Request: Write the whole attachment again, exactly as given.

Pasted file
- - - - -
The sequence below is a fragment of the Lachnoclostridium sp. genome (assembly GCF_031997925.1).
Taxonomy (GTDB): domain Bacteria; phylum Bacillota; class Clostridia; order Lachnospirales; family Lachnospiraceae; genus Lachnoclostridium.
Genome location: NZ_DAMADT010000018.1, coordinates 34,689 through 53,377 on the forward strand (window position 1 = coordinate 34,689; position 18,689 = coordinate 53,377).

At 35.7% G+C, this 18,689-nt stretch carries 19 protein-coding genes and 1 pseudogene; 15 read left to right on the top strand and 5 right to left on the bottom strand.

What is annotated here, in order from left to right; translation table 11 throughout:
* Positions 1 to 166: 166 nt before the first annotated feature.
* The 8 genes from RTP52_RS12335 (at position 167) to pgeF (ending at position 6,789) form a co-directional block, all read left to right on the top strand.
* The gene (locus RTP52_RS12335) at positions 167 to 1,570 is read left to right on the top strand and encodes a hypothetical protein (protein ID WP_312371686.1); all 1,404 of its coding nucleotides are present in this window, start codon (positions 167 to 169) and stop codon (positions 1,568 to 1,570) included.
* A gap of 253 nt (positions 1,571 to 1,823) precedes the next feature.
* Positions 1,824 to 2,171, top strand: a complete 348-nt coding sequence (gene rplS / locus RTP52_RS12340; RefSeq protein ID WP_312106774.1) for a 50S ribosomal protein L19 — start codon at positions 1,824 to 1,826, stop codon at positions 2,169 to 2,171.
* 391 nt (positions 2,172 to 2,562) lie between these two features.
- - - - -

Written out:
The sequence below is a fragment of the Lachnoclostridium sp. genome (assembly GCF_031997925.1).
Taxonomy (GTDB): domain Bacteria; phylum Bacillota; class Clostridia; order Lachnospirales; family Lachnospiraceae; genus Lachnoclostridium.
Genome location: NZ_DAMADT010000018.1, coordinates 34,689 through 53,377 on the forward strand (window position 1 = coordinate 34,689; position 18,689 = coordinate 53,377).

At 35.7% G+C, this 18,689-nt stretch carries 19 protein-coding genes and 1 pseudogene; 15 read left to right on the top strand and 5 right to left on the bottom strand.

What is annotated here, in order from left to right; translation table 11 throughout:
* Positions 1 to 166: 166 nt before the first annotated feature.
* The 8 genes from RTP52_RS12335 (at position 167) to pgeF (ending at position 6,789) form a co-directional block, all read left to right on the top strand.
* The gene (locus RTP52_RS12335) at positions 167 to 1,570 is read left to right on the top strand and encodes a hypothetical protein (protein ID WP_312371686.1); all 1,404 of its coding nucleotides are present in this window, start codon (positions 167 to 169) and stop codon (positions 1,568 to 1,570) included.
* A gap of 253 nt (positions 1,571 to 1,823) precedes the next feature.
* Positions 1,824 to 2,171, top strand: a complete 348-nt coding sequence (gene rplS / locus RTP52_RS12340; RefSeq protein ID WP_312106774.1) for a 50S ribosomal protein L19 — start codon at positions 1,824 to 1,826, stop codon at positions 2,169 to 2,171.
* 391 nt (positions 2,172 to 2,562) lie between these two features.